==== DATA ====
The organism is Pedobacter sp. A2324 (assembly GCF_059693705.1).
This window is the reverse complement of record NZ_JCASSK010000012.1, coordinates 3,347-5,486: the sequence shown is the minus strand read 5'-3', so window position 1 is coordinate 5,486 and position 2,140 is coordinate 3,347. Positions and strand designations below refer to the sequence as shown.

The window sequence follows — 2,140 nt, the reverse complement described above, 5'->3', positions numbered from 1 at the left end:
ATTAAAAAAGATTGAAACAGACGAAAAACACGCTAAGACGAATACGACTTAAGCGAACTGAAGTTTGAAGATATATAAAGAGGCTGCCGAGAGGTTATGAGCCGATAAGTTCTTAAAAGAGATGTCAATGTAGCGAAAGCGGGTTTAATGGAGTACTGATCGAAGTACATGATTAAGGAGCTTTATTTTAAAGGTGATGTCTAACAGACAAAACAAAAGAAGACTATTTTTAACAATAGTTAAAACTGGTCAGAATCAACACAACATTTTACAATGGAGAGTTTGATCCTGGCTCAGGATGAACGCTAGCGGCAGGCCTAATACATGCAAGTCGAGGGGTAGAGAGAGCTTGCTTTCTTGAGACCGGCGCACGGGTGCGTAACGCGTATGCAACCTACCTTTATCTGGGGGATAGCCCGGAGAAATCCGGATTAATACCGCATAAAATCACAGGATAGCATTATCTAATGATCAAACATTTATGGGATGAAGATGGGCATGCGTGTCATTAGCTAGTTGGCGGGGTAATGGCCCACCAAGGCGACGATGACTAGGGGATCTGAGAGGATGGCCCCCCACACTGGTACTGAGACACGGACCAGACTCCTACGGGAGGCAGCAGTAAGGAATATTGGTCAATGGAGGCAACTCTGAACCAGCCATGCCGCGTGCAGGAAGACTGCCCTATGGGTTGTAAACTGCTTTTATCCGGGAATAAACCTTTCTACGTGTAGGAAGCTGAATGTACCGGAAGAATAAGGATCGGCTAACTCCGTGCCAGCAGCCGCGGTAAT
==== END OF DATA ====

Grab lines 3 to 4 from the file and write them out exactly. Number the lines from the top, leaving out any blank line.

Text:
The window sequence follows — 2,140 nt, the reverse complement described above, 5'->3', positions numbered from 1 at the left end:
ATTAAAAAAGATTGAAACAGACGAAAAACACGCTAAGACGAATACGACTTAAGCGAACTGAAGTTTGAAGATATATAAAGAGGCTGCCGAGAGGTTATGAGCCGATAAGTTCTTAAAAGAGATGTCAATGTAGCGAAAGCGGGTTTAATGGAGTACTGATCGAAGTACATGATTAAGGAGCTTTATTTTAAAGGTGATGTCTAACAGACAAAACAAAAGAAGACTATTTTTAACAATAGTTAAAACTGGTCAGAATCAACACAACATTTTACAATGGAGAGTTTGATCCTGGCTCAGGATGAACGCTAGCGGCAGGCCTAATACATGCAAGTCGAGGGGTAGAGAGAGCTTGCTTTCTTGAGACCGGCGCACGGGTGCGTAACGCGTATGCAACCTACCTTTATCTGGGGGATAGCCCGGAGAAATCCGGATTAATACCGCATAAAATCACAGGATAGCATTATCTAATGATCAAACATTTATGGGATGAAGATGGGCATGCGTGTCATTAGCTAGTTGGCGGGGTAATGGCCCACCAAGGCGACGATGACTAGGGGATCTGAGAGGATGGCCCCCCACACTGGTACTGAGACACGGACCAGACTCCTACGGGAGGCAGCAGTAAGGAATATTGGTCAATGGAGGCAACTCTGAACCAGCCATGCCGCGTGCAGGAAGACTGCCCTATGGGTTGTAAACTGCTTTTATCCGGGAATAAACCTTTCTACGTGTAGGAAGCTGAATGTACCGGAAGAATAAGGATCGGCTAACTCCGTGCCAGCAGCCGCGGTAAT